Researchers Seek Elusive Pellicle Solution
Readying extreme ultraviolet lithography (EUVL) for high volume manufacturing has presented many challenges along the road to creating next-generation semiconductors. Imec researchers believe they are a step closer in delivering a much needed pellicle solution.
Within a few years, the lithographic community needs a suitable pellicle to protect photomasks during extreme ultraviolet (EUV) exposures in high-volume manufacturing. While developing a new technology involves many vexing challenges, some seemingly innocuous aspects have far-reaching implications.
Developing a pellicle to protect photomasks is very challenging since EUV light is absorbed by most materials. Whatever pellicle is chosen must be greater than 90% transmissive at EUV's 13.5nm exposure wavelength. Materials that work for other lithographic processes do not work well in EUV. Thermal, chemical and mechanical requirements complicate pellicle development.
Emily Gallagher, principal engineer at imec, and her team are screening many candidate materials from both imec and partner organizations to assess suitability. In this article Gallagher explains the imec approach to pellicle development, and highlights carbon nanotubes as one of the promising solutions.
Why a pellicle?
Employing a pellicle is common practice in deep ultraviolet (DUV) lithography utilizing 193nm and 248nm wavelength exposures. The pellicle membrane protects the photomask from contamination. But the different exposure wavelength in EUV complicates pellicle choices.
"(The pellicle) is mounted a few millimeters above the surface of the photomask so that particles that land on it will be too far out of focus to print. For DUV, thin film pellicles can be fabricated from low-cost fluoropolymers. They are inexpensive and transmit over 99 percent of the light, ensuring that the imaging impact is minimized," Gallagher explained. "But extreme ultraviolet lithography (EUVL) is a different story. The 13.5nm EUV light is absorbed strongly by most materials, including fluoropolymers. Also, the pump-down sequences in the EUVL vacuum system and the high intensity of the EUV light source complicate the development of a suitable pellicle solution."
Gallagher added that the industry initially planned to introduce EUVL into manufacturing without any pellicle. The idea was to make the photomask handling and exposure vacuum chamber particle-free, eliminating the need for a protective membrane.
However, after defectivity assessments, the chip industry is convinced that a pellicle solution is mandatory for high-volume EUV exposure tools. The pellicle is currently considered a major area for EUVL development.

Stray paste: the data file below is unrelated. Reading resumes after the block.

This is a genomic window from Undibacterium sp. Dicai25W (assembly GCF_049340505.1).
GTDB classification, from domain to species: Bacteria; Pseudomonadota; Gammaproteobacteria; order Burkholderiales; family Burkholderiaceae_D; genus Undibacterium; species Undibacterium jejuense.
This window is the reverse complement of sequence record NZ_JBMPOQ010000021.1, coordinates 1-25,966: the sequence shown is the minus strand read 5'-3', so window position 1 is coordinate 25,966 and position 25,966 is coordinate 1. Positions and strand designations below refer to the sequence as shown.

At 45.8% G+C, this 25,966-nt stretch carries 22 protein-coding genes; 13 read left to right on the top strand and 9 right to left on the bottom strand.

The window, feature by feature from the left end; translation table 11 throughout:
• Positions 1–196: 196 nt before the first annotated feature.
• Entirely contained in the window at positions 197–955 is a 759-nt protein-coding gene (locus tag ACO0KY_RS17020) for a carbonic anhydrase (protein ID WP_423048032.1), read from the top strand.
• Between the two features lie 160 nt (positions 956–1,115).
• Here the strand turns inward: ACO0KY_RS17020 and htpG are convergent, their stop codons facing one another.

"While considerable progress has been made in improving the EUV source power, resist sensitivity and mask blank defects "“ areas that are also considered major challenges "“ a suitable pellicle for high power exposure (greater than 250 W) has not yet been found. That's why we initiated a project for pellicle membrane development as part of imec's Advanced Lithography Program. Our goal is to have a solution ready within two or three years from now, the time when the IC industry will need a pellicle for their high-volume EUV lithography tools," she said.
Optical, mechanical, chemical and thermal challenges
One of the most important requirements for the EUV pellicle is related to the transmission of EUV light. Gallagher noted that during EUV exposure, single-pass transmission (including light passing through the pellicle) must be at least 90 percent in order to ensure the productivity of the EUVL tool at a targeted source power of 250 W. Too low of a transmission would reduce the effective exposure power, hence the productivity of the tool (measured as wafers exposed per hour,) would be negatively impacted.
Finding a material with sufficient transmission qualities is very challenging since EUV light is absorbed by almost all materials. The pellicle also needs to be mechanically stable, which is difficult to achieve for membranes that are thin enough to meet light transmission requirements. In practice, thin pellicle membranes are mounted on a frame and fixed to the photomask. During use in the EUVL scanner vacuum chamber pellicles are subjected to handling and periodic pump-down/vent cycles, which enhance the risk for bulging and finally breaking membranes. Pellicle lifetime could also be affected by the presence of hydrogen radicals in the scanner since highly reactive hydrogen is used to keep the chamber sidewalls and optics clean, but it could also react with the pellicle material. Thermal considerations also complicate pellicle choices.